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Helen Lavretsky, MD, MS

Helen Lavretsky, MD, MS

Dr Lavretsky is Professor of Psychiatry at UCLA. She also directs the Late Life Mood, Stress, and Wellness Research Program at the Semel Institute at UCLA. She is an editorial board member of Psychiatric Times. She writes:

I usually joke that I left Russia for America to find Kindalini yoga as taught by Yogi Bhajan. But this joke contains a deeper truth. I found Kundalini yoga (or it found me) during a very stressful period in my life when I thought I was on the verge of having a heart attack. I became a devoted practitioner of Kundalini yoga because it gave me peace and improved coping with stress, sleep, and immune function. Very impressed by my own experiences, I went through the rigorous teacher training program and became inspired to study yoga effects in dementia caregivers, which became one of the first studies to demonstrate changes in telomerase and gene expression with the brief Kirtan Kriya meditation.

Although I never met the Yogi himself, his teachings and his students had a profound effect on my spiritual awakening and evolution. I continued exploration of various spiritual traditions ranging from the Native American to Eastern, Jewish, and Christian Esoteric. I realized that the purpose of my life is not in just writing grants and papers, and getting promotion after promotion and then dying, but rather living in balance and peace with my soul and the world, and contributing to the wellbeing of humanity. This realization led me to obtain certification by the American Board of Holistic and Integrative Medicine in 2011; and to write a book, Resilience and Aging: Research and Practice (published in 2014 by the Hopkins University Press); and to co-edit a recently published international textbook, Complementary and Integrative Therapies for Mental Health and Aging (published by Oxford University Press in 2016). I organized the first UCLA Conference on Integrative Medicine and Mental Health (www.semel.ucla.edu/integrativementalhealth) that brought together experts in the field and practitioners of mind-body medicine.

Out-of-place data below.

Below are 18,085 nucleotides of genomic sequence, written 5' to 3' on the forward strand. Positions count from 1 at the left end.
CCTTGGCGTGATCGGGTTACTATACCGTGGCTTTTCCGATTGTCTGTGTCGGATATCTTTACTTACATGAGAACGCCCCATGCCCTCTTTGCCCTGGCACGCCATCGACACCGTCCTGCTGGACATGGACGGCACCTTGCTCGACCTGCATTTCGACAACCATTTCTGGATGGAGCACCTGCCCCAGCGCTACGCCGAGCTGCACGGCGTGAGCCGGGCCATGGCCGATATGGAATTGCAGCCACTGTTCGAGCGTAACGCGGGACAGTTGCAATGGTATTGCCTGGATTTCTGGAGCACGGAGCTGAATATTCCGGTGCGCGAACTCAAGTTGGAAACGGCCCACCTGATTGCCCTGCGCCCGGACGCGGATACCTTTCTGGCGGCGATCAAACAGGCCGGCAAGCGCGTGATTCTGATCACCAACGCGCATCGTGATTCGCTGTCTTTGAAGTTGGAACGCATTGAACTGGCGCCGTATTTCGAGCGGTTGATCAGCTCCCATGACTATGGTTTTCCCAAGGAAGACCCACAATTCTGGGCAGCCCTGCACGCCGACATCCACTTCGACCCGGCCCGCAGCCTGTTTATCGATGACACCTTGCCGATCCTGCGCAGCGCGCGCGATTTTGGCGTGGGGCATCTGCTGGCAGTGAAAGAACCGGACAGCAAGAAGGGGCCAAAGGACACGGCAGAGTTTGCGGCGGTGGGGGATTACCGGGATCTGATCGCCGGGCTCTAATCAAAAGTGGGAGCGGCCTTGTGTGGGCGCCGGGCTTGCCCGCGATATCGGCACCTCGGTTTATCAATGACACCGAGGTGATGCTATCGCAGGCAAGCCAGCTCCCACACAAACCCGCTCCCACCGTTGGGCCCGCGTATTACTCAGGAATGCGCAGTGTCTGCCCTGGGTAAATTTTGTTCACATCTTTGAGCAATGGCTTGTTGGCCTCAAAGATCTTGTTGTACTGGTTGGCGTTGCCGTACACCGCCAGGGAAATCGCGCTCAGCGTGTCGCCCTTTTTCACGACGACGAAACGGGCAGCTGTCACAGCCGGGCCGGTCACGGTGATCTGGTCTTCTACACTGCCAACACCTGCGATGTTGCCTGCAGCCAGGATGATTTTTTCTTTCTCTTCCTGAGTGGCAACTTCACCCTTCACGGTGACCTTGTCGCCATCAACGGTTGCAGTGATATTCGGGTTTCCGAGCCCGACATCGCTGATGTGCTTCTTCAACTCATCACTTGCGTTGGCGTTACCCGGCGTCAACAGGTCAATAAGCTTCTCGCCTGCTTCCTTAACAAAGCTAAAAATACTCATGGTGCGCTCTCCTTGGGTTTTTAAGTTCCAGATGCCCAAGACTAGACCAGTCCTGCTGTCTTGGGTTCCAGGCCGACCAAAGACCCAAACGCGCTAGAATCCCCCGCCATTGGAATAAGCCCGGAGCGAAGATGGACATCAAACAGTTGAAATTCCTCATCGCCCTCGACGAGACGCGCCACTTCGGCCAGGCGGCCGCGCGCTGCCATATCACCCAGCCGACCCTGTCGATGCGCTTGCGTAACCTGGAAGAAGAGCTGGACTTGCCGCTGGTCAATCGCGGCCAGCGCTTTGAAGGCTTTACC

My professional activities are merged with my personal passion for elevation of consciousness of humanity through profound ancient practices such as meditation, yoga, and Tai Chi/Qi Gong. I also know that the contribution of one’s life will be measured not by the number of published papers, but by how many people show up at the funeral. Therefore, I am devoting a lot of my time to teaching and mentoring students and junior colleagues in neuroscience of integrative mental health. My future projects include new books and courses on neuroscience of consciousness and human enlightenment. While I know that it is still considered a controversial topic in academic circles, our students and general public are hungry for this kind of knowledge, and I intend to “give it to the people.”

In my spare time, I meditate, play piano, do silk painting and nature photography, go on spiritual travel to the powerful energetic centers of the Earth, and play with my amazing 1-year-old granddaughter, Elena.

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Our brains can be trained to function better as we age, and it doesn't take the Fountain of Youth to get there. In this podcast, geriatric psychiatrist Helen Lavretsky prescribes strategies to challenge our brains. She notes: "The more we challenge our brain, the more new nerve pathways and circuits we form."

Research is needed to define clinical biomarkers and genetic screens that could be used to identify early stages of dementia and to link clinical syndromes with the later development of dementia.

In this podcast, Dr Helen Lavretsky discusses the topic of appropriate diagnosis of mild cognitive impairment. It will be increasingly important to strengthen the definitions of what is “normal” to avoid the “pathologizing” of aging or of any individuals who experience temporary or continuous cognitive impairment.

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